Erdogan finds himself in a difficult position at the moment. His plan to assume a more important role in the politics of the Arab world as the new leader of the Sunni Muslims has failed for the time being. He is also in direct competition with the Saudi royal family, which claims this role for itself as the guardian of the holy places of Islam, Mecca and Medina. The current unrest in Jerusalem shows how complicated this game is for the Turkish president, who must clearly position himself on the side of the Palestinians, while most Arab heads of state remain conspicuously quiet.
The new understanding with Egypt is therefore a major setback for Erdogan. After all, after the coup against the Muslim Brotherhood, as-Sisi’s government was something of an arch-enemy of Turkey. However, this does not mean that Turkey could not benefit greatly from it. After all, an understanding between the two countries on the issues of natural gas production and military presence in the Mediterranean would be a great advantage. Turkey could expand its power in Libya and play off its rivals Greece, Cyprus and Israel further east. To achieve a hegemonic position in the Eastern Mediterranean, which Turkey wants to do, it needs at least one ally in the region, which could be in Cairo.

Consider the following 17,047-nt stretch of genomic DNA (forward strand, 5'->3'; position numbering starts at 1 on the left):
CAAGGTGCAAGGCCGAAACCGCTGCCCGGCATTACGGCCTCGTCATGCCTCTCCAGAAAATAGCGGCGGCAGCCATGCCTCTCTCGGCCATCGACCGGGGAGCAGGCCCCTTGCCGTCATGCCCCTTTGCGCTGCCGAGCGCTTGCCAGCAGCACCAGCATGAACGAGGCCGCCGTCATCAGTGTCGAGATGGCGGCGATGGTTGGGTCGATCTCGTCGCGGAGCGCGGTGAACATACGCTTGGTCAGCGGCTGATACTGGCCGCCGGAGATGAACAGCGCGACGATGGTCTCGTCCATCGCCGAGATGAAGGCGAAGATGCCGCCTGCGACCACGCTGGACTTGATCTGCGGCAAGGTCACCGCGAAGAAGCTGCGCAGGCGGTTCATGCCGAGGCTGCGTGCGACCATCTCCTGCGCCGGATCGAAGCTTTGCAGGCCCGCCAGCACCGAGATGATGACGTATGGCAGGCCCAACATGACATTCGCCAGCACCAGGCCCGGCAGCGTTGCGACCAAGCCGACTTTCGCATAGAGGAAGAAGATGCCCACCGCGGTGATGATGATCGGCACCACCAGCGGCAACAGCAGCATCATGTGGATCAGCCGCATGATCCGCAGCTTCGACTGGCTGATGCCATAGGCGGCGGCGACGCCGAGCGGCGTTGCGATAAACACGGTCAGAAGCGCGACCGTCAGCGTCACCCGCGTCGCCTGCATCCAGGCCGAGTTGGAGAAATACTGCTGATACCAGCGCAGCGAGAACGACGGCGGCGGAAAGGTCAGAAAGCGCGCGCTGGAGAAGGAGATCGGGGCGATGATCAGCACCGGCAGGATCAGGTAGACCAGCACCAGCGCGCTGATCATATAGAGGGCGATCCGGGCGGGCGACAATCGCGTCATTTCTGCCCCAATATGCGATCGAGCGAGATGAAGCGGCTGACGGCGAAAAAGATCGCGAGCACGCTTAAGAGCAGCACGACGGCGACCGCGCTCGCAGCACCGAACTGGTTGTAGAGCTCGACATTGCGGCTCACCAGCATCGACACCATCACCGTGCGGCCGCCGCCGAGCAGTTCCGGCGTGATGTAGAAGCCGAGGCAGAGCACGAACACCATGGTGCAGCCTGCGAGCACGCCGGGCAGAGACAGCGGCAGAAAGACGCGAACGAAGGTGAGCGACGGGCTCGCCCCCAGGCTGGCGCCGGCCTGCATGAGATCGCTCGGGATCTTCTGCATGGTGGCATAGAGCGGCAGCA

Egypt can also benefit from this new constellation. Due to the country’s economic weakness, which was once again made obvious by the Suez Canal disaster, and the domestic political conflicts with the Muslim Brothers and Salafists, the former centre of the Islamic world has become a secondary player. Saudi Arabia and the United Arab Emirates, both highly armed with the billions from the oil business, set the tone. However, they too have had to make adjustments recently. The lack of US support since Biden took office, the impact of the Covid-19 pandemic and military defeats, most notably in Syria and most recently in Yemen, have severely weakened their power. The diplomatic reconciliation with Israel is also likely to be watched with suspicion by many Muslims today, in view of the escalation in Jerusalem.
And that is why these states are also improving their relations with Turkey. So at the moment there is something like a race of reconciliations, and the state that has the best relations with the most countries could be the winner in the end. If Egypt succeeds in maintaining closer relations with Turkey than the Gulf monarchies, it could strengthen its position vis-à-vis them and regain an important position in the region.
The losers in this development are definitely Israel and Greece. Both have a number of conflicts with Turkey and are constantly trying to limit it´s influence. In this case, too, the situation in Jerusalem will be a test of strength. While Turkey is clearly positioning itself on the side of the Palestinians, Egypt is unlikely to do so publicly with such clarity. Jerusalem is once again the burden stone of the nations, as it says in Zechariah, and here also the general mood of reconciliation will be shown its limits.